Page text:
Cookie Monsters

It's the old diet doc versus the marketing gun in the great war of the tasty appetite suppressors

Moulavi now calls his program "The Smart for Life Cookie Diet." He won custody of He touts no secret recipe, saying his cookies are organic, made by professionals at Harlan Bakeries. His stealth marketing skills are apparent: Radio DJs tout the diet, and a Sun-Sentinel writer recently blogged about using Smart for Life to lose weight for her wedding. At last count, Moulavi was running 42 franchises. Although he says he still respects Dr. Siegal, Moulavi scoffs at his thinking. "It's like saying 'I'm the first guy who invented a car.' Well, I came up with the Lexus. And I'd rather drive a Lexus than a Model T Ford."

"He went his way and I went mine," Moulavi says now. "Time will tell who's right."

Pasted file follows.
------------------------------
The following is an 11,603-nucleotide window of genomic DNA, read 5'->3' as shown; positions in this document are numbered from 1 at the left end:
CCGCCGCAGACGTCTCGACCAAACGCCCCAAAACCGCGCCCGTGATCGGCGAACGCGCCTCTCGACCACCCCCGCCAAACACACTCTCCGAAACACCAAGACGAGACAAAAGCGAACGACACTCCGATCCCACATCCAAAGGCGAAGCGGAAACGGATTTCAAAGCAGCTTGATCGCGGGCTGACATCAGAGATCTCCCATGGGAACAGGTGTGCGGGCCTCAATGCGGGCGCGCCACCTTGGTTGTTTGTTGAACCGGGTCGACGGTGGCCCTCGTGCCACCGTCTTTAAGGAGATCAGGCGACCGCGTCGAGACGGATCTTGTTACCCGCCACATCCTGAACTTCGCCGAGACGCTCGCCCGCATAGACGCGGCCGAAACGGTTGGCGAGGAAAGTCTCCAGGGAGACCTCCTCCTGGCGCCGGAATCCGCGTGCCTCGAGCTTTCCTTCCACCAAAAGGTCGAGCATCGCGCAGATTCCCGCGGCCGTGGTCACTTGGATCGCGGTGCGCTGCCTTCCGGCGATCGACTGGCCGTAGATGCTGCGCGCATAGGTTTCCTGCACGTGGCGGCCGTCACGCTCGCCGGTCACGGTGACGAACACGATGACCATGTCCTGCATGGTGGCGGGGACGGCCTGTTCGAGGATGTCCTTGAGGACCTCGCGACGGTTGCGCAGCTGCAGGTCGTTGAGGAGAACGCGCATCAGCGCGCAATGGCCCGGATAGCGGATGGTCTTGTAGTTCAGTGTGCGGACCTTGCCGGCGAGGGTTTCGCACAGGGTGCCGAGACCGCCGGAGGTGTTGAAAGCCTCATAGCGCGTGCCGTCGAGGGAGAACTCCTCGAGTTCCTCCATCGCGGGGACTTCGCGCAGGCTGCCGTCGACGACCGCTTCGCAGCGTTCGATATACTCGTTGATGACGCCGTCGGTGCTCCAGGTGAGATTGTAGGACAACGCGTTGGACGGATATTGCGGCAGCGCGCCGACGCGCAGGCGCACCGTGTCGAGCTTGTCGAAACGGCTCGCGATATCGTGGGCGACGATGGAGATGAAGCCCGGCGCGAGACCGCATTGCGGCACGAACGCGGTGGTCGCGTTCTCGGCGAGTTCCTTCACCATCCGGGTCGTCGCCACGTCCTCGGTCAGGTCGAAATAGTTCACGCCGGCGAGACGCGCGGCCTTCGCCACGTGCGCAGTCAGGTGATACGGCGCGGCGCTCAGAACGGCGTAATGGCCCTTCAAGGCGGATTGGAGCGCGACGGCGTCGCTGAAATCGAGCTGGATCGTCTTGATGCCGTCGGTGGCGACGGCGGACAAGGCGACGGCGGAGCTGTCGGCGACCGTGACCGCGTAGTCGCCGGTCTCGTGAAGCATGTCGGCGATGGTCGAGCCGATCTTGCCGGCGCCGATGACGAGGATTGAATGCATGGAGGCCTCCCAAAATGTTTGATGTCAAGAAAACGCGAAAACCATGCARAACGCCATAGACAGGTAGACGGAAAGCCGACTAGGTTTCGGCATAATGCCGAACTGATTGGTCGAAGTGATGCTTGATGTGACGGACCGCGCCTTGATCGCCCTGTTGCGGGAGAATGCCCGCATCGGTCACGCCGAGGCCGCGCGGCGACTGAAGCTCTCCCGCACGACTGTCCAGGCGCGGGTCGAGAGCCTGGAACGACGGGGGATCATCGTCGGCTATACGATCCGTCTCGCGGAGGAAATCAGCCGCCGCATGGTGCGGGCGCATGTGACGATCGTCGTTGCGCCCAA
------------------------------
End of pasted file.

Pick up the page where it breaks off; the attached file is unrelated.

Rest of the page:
Both doctors say they are too tired of battling each other to be concerned with newer competitors. But they'd better watch out: The Hollywood Cookie Diet, recently featured in various celebrity magazines, is on the rise. A box of 12 retails for $19.99.

Dr. Siegal: Mmm, good. Eat 'em, and the pounds melt away.
Dr. Siegal: Mmm, good. Eat 'em, and the pounds melt away.

Meanwhile, Dr. Siegal's cookies cost $56 for a one-week supply. Smart for Life offers a two-week program for $129. Pop into either doctor's office on any given day and you'll find their waiting rooms full — of chubby folks, not-so-chubby folks, even weightlifters getting ready to compete.

You could say that the personal relationship may have crumbled, but in the end, they might both be rolling in dough.

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